Dillon State Park
Dillon State Park is a 2,285-acre park located in Muskingum County. The parks has 9.6 miles of multi–use trails, 1.25 miles of trails used exclusively for hiking, 15 miles of bridle trails, and 12 miles mountain bike trails. For those in the Columbus area, the park is about an hour to an hour-and-a-half drive east of the capitol. We had never been to Dillon State Park before, so when we heard the park was hosting its first annual winter hike on January 9th, we decided to participate.
51st Annual Hocking Hills Winter Hike, January 2016
We participated in the 51st Annual Hocking Hills Winter Hike on Saturday. This was our seventh time participating in this winter hike that runs from Old Man’s Cave to Rose Lake, Cedar Falls, and ends at Ash Cave for a total distance of 6.5 miles. A bus returns participants to the starting point.
Gorge Metro Park
Many of the places we hike are in forests, or rural parts of Ohio. Gorge Metro Park is right in the city of Akron and it’s spectacular. The park is 155 acres and is located on either side of the Cuyahoga River. There is a dam on the river near the park’s center. The dam was built at the former site of a cascade waterfall in 1911 to provide electric power. The power plant is gone, but there is a path to a series of observation decks to view the water cascading over the dam. Upstream of the dam is a dock for fisherman and a picnic area overlooking the lake formed by the dam.
TrekOhio Highlights of 2015
It’s time once again for our annual highlights article, so without further ado, the highlights of TrekOhio 2015:
Deb: I took the photo below while hiking in the Hocking Hills at Winter’s End.
Bob: My favorite photo for the year was a picture of Deb in front of Horseshoe Falls at Caesar Creek State Park.
Thompson Ledges is a small park managed by the Thompson Township Park Commission; the township is located in Geauga County in northeast Ohio. To get to the geological formation that makes up the ledges, we entered the driveway of the Thompson Township Park Commission. The driveway ends in a parking area; there are restroom facilities and a trailhead nearby. We weren’t sure where the ledges were, so we just headed down the nearest woodland trail which soon lead us to the ledges. Our entire hike was just over a mile. Nonetheless, the cliffs and huge slump blocks that we viewed made this a very rewarding hike.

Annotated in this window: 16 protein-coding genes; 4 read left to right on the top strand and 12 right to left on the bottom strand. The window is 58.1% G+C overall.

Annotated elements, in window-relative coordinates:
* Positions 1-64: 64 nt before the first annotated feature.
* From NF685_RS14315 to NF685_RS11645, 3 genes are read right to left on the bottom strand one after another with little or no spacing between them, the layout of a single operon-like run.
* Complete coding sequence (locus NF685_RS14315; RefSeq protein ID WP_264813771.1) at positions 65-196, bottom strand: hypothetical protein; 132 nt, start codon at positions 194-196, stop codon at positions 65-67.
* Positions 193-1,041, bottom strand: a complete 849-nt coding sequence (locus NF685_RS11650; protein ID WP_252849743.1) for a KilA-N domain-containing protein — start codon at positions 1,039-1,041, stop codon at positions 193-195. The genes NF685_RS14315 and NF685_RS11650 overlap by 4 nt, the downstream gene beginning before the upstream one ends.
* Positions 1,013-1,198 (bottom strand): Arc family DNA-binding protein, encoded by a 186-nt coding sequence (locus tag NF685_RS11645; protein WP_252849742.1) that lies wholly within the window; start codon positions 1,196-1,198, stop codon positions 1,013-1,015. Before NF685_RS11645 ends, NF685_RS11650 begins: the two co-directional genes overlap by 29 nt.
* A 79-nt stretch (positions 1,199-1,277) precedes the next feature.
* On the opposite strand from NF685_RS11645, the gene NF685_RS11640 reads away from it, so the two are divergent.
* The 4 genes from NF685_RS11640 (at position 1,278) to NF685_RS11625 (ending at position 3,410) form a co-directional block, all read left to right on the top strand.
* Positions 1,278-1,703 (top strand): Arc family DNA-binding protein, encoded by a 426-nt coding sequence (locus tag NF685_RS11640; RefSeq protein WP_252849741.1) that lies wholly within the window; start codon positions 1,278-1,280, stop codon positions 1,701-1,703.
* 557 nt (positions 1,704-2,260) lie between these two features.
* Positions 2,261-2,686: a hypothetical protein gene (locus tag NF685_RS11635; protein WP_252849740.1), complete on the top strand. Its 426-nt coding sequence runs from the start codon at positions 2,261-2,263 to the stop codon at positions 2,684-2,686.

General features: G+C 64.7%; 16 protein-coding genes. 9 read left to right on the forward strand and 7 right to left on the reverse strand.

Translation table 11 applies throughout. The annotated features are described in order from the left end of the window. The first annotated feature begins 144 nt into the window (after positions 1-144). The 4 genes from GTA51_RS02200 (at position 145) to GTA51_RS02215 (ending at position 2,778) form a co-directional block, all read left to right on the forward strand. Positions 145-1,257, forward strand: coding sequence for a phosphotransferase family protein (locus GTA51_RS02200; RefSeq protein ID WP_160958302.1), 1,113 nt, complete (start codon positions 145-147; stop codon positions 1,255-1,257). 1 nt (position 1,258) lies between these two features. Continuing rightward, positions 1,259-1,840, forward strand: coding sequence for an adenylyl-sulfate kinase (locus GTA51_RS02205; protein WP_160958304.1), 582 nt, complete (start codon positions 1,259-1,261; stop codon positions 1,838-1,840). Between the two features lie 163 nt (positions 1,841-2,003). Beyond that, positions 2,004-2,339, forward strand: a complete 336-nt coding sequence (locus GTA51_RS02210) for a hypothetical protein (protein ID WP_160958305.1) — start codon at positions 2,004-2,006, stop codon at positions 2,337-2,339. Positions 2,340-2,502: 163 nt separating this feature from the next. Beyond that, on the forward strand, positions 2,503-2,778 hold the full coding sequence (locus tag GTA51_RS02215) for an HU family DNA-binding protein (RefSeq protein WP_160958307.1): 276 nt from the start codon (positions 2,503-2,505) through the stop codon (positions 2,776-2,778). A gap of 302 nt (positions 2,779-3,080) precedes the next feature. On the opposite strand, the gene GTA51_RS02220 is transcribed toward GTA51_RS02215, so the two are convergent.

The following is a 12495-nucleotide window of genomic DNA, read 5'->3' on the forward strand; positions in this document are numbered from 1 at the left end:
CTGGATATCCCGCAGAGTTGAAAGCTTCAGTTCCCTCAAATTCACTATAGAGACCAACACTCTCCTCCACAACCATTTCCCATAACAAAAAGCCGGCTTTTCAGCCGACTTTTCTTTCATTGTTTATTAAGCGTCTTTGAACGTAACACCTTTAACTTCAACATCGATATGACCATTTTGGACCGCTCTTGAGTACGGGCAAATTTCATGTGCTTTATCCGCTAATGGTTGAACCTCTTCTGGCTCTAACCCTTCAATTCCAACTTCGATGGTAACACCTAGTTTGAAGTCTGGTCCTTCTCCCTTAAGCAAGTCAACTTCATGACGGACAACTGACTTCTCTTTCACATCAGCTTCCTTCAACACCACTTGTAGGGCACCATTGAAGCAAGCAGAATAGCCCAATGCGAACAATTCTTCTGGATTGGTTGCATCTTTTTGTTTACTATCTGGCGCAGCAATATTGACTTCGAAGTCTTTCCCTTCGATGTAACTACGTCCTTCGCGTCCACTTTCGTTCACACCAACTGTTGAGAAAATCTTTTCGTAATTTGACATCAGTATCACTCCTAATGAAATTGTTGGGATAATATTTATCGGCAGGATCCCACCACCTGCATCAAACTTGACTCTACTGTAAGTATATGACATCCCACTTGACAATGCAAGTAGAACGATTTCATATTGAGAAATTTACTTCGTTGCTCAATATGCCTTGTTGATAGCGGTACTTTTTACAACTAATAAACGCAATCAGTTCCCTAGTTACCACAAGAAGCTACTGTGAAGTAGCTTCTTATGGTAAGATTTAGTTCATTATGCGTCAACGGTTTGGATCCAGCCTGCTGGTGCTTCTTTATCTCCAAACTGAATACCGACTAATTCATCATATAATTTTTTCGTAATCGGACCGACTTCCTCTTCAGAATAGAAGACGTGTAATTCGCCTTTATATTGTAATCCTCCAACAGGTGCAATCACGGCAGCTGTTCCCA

Shawnee State Forest: Fall Hike on the Changed Day Hike Trail
The Shawnee Day Hike Trail has changed since our 7.2 mile hike a year and a half ago. The suggested blue-blazed day hike trail is now a 4.2 mile hike. However by combining the white-blazed connector trail and a new segment of the blue-blazed day hike trail, we were able to do an 8.4 mile-loop hike. As an unexpected treat, the new segment of the blue-blazed day hike trail took us by a lovely overlook with a bench where we could take in what remained of fall color. Since we were hiking there this past Halloween, the colors were past peak.
Fort Hill in Autumn
Fort Hill is one of our favorite places to visit. It has great hiking as well as many interesting geological, archaeological, and botanical features. It’s a bit of a drive from central Ohio, or we’d visit much more often. We visited Fort Hill twice this fall. Our most recent trip is documented in our post: “Fort Hill: Canby’s Mountain Lover Trail and Keyhole Arch”. We also visited two weeks earlier when fall foliage was near it’s peak. This post focuses mostly on our earlier trip.
We started on the Gorge Trail and then took the Deer trail back to the parking area. We scouted the two water crossings for Canby’s Mountain Lover Trail and noticed the Keyhole Arch, which we’d not seen before. We also got a better photograph of the arch near the intersection of the Deer Trail and Gorge Trail.
Fort Hill: Canby’s Mountain Lover Trail and Keyhole Arch
We really enjoy hiking at Fort Hill, but until recently we’ve never hiked the Canby’s Mountain Lover Trail. To access this trail, you have to wade across Baker Fork Creek. We thought that if we went toward the end of October the water might be low enough to wade across while wearing waterproof hiking boots, but we were wrong. The creek is too high for hiking boots. It’s also too cold at this time of year to just wade in and get your feet wet. We ended up returning on November 7th, each of us packing in a pair of Wellington boots, so we could cross the creek while keeping our feet dry. It was well worth the extra effort since the Canby’s Mountain Lover Trail passes right through the impressive Keyhole Arch.